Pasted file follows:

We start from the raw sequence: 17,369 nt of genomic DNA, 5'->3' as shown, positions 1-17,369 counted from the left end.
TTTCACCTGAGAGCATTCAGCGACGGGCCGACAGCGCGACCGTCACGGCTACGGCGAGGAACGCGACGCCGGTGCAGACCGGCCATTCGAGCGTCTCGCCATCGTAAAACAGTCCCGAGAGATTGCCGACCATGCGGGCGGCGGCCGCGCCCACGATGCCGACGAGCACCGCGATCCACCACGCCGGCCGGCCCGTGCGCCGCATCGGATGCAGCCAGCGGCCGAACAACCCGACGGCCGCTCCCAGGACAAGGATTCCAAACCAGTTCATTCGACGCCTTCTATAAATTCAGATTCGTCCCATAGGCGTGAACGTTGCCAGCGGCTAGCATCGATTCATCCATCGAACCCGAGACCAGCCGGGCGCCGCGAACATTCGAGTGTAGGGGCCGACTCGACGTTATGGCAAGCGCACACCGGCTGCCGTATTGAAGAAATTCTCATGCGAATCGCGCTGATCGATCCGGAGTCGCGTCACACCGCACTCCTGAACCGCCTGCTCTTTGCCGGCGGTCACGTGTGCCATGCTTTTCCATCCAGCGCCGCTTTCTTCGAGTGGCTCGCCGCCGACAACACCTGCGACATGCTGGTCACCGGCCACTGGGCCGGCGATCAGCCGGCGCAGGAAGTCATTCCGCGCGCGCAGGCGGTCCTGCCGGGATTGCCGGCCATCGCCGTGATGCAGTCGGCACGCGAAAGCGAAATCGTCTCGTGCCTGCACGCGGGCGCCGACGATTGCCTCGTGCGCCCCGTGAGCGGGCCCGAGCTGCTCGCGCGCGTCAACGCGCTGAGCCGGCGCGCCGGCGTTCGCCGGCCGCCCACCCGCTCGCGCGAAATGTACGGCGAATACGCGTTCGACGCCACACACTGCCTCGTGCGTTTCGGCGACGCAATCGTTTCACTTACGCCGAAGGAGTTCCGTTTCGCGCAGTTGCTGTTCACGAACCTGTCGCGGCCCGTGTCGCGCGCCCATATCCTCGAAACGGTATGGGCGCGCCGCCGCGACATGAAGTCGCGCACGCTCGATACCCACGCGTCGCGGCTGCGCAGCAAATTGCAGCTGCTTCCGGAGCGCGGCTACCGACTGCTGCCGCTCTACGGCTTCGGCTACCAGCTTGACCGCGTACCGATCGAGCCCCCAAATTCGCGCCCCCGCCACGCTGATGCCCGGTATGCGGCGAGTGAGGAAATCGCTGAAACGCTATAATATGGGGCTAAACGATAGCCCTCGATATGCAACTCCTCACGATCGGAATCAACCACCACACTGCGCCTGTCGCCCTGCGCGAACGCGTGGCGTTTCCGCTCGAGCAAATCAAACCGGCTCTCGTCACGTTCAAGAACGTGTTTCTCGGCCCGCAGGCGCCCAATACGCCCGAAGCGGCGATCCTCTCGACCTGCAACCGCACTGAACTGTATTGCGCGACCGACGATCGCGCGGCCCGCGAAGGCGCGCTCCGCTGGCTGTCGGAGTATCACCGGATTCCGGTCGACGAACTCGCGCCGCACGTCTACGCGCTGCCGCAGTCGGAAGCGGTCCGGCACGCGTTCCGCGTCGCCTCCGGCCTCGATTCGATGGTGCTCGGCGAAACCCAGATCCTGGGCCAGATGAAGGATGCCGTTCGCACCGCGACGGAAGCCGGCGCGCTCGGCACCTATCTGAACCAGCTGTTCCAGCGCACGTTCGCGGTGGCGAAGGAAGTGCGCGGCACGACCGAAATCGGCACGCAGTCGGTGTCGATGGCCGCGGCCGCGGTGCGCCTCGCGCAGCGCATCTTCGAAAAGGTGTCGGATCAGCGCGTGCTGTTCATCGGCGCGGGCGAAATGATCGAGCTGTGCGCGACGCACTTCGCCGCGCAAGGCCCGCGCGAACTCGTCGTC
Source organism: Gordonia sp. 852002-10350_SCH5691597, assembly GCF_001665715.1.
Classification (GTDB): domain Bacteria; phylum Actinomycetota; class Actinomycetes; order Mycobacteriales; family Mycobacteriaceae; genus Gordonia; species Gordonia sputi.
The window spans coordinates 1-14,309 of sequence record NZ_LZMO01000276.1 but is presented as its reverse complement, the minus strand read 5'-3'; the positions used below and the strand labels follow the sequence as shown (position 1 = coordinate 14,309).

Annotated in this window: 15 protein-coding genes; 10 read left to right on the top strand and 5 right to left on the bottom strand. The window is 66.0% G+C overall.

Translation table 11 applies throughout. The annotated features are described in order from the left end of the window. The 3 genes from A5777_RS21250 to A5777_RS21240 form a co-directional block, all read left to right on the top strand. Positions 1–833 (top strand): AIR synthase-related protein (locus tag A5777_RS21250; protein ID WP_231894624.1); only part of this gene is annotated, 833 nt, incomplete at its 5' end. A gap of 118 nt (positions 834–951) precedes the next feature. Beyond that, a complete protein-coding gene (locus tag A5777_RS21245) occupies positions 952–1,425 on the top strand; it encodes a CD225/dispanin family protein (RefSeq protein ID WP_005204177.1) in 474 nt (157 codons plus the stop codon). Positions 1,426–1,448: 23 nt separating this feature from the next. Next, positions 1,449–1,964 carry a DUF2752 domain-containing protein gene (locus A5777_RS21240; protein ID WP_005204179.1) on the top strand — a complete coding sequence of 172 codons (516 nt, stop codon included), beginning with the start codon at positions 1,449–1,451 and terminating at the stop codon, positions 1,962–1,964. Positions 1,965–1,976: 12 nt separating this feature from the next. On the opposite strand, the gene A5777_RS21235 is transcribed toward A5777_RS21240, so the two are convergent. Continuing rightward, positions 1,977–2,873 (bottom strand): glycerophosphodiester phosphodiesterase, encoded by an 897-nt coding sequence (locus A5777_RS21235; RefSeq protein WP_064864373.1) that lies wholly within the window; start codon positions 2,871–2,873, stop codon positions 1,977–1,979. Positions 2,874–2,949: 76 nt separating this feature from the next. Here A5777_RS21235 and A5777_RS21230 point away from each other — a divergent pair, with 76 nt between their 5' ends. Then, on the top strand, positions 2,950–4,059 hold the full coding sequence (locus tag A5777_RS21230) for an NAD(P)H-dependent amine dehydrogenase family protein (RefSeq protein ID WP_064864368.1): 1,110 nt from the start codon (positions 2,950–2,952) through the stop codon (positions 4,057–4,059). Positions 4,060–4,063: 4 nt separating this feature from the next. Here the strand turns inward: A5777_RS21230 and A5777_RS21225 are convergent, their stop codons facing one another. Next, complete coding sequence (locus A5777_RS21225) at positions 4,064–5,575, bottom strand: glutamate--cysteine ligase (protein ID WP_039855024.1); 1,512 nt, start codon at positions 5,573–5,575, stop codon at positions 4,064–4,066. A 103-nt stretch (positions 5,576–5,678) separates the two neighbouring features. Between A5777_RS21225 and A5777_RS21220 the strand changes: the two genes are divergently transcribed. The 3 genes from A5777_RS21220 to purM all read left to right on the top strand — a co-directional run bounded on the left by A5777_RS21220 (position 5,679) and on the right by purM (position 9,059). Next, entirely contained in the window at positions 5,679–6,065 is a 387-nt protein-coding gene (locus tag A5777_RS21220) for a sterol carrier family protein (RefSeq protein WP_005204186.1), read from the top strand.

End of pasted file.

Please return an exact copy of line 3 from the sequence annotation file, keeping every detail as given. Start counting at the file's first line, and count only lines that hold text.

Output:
Source organism: Gordonia sp. 852002-10350_SCH5691597, assembly GCF_001665715.1.